Flooding Guildford feb 2020 1 gov (image Environment Agency)

Floods with silver linings for Guildford’s housing targets?


Guildford has been given the “biggest opportunity” to transform itself in a century. The Environment Agency is looking into an expanded flood prevention scheme that would save homes and businesses from rising waters – and open up previously unusable town-centre land for new housing. Supporters say the upshot of this is huge.

Councils have to identify land for housing in order to meet Government set targets, but Guildford Borough Council had to recently disregard 50 sites because they were subject to flooding – 30 of which were in the town centre, the Local Democracy Reporting Service was told.

If the expanded flood alleviation scheme goes ahead it would instantly increase the amount of land in the town and in a swoop take pressure off green belt villages.

Former councillor John Rigg said that the town has been waiting affected by floods for almost 100 years and that it would only get worse if nothing was done. He said: “The Environment Agency’s  planning period anticipates a 72 per cent  increase in rainfall in the Guildford area. Not steady rain, big downpours.”

He said the problem was compounded as towns upstream – for example in Waverley – pressed on with their own developments.

Mr Rigg said: “When the Government said Guildford had to deliver 10,000 homes, they had to all go in the green belt and the villages, because nobody  got the flooding scheme underway and released the brownfield sites. When Guildford was looking at land for development as part of its local plan,  there were 50 sites that had to be disregarded because they were subject to flooding, 30 of them in the town centre.”

Among those are the Millmead and Millbrook car parks.

He said: “We have got to get the flood alleviation plan adopted. The EA has said there is £7bn allocated  to areas that  deliver economics and social benefits. This ticks all the boxes. It’s an important town, it’s a county town and it needs homes and businesses. The previous scheme was a minimum, just to stop a couple of streets flooding, but this does it properly, it frees up brownfield sites. It’s the biggest opportunity for Guildford since about 1900. Last week, by the cinema it flooded, it was up to people’s knees, as far as this town is concerned, they need to wake up.”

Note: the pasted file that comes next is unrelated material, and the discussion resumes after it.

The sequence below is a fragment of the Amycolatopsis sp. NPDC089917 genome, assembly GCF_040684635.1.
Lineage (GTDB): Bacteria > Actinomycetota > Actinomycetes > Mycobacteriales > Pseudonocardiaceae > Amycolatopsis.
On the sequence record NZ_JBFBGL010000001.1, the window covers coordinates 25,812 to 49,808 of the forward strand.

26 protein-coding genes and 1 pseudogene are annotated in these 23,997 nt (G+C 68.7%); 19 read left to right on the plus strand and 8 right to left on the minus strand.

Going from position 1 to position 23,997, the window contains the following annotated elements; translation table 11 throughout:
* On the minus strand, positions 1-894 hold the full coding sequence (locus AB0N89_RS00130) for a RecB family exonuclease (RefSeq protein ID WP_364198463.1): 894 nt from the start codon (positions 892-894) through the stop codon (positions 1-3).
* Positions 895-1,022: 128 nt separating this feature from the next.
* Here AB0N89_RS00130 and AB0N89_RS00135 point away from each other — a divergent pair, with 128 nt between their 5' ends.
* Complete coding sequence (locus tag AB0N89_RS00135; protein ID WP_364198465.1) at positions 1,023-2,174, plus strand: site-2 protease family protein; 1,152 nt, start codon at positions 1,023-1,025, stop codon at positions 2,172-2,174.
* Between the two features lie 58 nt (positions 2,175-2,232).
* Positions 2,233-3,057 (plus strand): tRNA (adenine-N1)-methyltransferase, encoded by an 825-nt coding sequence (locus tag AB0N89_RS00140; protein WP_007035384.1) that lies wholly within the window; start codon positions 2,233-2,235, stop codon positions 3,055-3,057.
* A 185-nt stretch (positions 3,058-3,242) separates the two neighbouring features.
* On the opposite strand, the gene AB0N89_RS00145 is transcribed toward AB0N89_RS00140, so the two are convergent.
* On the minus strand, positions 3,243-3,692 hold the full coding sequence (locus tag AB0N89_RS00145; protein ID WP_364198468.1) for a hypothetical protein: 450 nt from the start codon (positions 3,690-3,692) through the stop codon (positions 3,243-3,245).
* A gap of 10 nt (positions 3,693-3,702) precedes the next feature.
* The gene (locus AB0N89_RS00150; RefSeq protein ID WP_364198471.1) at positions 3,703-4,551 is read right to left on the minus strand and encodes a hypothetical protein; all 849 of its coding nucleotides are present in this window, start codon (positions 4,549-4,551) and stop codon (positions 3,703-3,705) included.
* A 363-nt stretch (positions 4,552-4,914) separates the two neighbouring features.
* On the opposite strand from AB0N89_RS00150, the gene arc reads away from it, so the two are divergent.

Guildford has a long history of flooding from the River Wey, and the Environment Agency, working with the borough council and Surrey County Council, are looking to reduce the high level of flood risk to the town centre.

The project is still in its appraisal stage, but the EA has confirmed it is looking to create a larger protection zone than initial plans from 2018. It expects to take up to three years to finalise the scheme as it undertakes  assessments, surveys and public engagement – the first of which takes place at the Yvonne Arnaud Theatre on Thursday April 18, from 2pm to 7pm.

Jon Mansbridge, Guildford Flood Alleviation Scheme project director at the Environment Agency, said: “The feedback we gather from communities during our engagement is really valuable in helping to inform the preferred option.” He added: “The flood defences will be visually integrated into existing and regenerated areas of the river corridor, reducing flood risk to even more of the town centre.”

Councillor Joss Bigmore, former co-leader of Guildford Borough Council said: “Finally the Environment Agency is supporting the council by backing a flood alleviation scheme. “We’ve been patient, nobody has the money to do these things, and its positive that we are at the top of the queue.

“Hopefully we can come up with a comprehensive solution and hopefully we can eradicate  the risk of flooding for the centre of Guildford for the next century.” He added: “For existing residents it very important – and if there is a solution it will unlock a lot of regeneration opportunities on former flood risk areas.”

Flooding in Guildford Feb 2020 (image Environment Agency)

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